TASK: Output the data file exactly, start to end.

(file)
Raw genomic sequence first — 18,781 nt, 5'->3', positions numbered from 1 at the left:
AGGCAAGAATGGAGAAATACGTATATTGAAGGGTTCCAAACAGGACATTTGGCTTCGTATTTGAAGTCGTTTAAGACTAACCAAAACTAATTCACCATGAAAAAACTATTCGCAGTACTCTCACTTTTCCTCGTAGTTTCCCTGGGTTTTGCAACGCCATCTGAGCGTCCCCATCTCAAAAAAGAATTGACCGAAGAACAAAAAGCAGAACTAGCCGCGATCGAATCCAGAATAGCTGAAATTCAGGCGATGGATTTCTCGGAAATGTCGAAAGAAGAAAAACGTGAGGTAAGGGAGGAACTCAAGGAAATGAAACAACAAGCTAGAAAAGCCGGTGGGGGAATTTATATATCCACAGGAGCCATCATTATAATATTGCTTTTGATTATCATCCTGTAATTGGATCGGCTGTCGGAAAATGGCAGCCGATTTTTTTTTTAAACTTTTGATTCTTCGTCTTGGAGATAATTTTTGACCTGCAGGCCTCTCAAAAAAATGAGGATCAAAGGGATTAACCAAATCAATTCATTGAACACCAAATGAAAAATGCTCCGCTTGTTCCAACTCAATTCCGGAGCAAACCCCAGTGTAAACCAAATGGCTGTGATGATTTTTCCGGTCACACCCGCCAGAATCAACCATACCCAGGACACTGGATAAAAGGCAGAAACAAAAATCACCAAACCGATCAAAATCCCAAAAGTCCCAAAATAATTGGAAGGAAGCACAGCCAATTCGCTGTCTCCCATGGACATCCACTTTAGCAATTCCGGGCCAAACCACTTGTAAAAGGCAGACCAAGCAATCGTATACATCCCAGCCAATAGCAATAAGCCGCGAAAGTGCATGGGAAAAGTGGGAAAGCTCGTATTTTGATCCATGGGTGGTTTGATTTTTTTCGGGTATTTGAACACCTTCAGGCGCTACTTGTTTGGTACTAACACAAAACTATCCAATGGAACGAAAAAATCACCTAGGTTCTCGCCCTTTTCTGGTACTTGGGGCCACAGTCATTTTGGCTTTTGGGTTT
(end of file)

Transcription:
Raw genomic sequence first — 18,781 nt, 5'->3', positions numbered from 1 at the left:
AGGCAAGAATGGAGAAATACGTATATTGAAGGGTTCCAAACAGGACATTTGGCTTCGTATTTGAAGTCGTTTAAGACTAACCAAAACTAATTCACCATGAAAAAACTATTCGCAGTACTCTCACTTTTCCTCGTAGTTTCCCTGGGTTTTGCAACGCCATCTGAGCGTCCCCATCTCAAAAAAGAATTGACCGAAGAACAAAAAGCAGAACTAGCCGCGATCGAATCCAGAATAGCTGAAATTCAGGCGATGGATTTCTCGGAAATGTCGAAAGAAGAAAAACGTGAGGTAAGGGAGGAACTCAAGGAAATGAAACAACAAGCTAGAAAAGCCGGTGGGGGAATTTATATATCCACAGGAGCCATCATTATAATATTGCTTTTGATTATCATCCTGTAATTGGATCGGCTGTCGGAAAATGGCAGCCGATTTTTTTTTTAAACTTTTGATTCTTCGTCTTGGAGATAATTTTTGACCTGCAGGCCTCTCAAAAAAATGAGGATCAAAGGGATTAACCAAATCAATTCATTGAACACCAAATGAAAAATGCTCCGCTTGTTCCAACTCAATTCCGGAGCAAACCCCAGTGTAAACCAAATGGCTGTGATGATTTTTCCGGTCACACCCGCCAGAATCAACCATACCCAGGACACTGGATAAAAGGCAGAAACAAAAATCACCAAACCGATCAAAATCCCAAAAGTCCCAAAATAATTGGAAGGAAGCACAGCCAATTCGCTGTCTCCCATGGACATCCACTTTAGCAATTCCGGGCCAAACCACTTGTAAAAGGCAGACCAAGCAATCGTATACATCCCAGCCAATAGCAATAAGCCGCGAAAGTGCATGGGAAAAGTGGGAAAGCTCGTATTTTGATCCATGGGTGGTTTGATTTTTTTCGGGTATTTGAACACCTTCAGGCGCTACTTGTTTGGTACTAACACAAAACTATCCAATGGAACGAAAAAATCACCTAGGTTCTCGCCCTTTTCTGGTACTTGGGGCCACAGTCATTTTGGCTTTTGGGTTT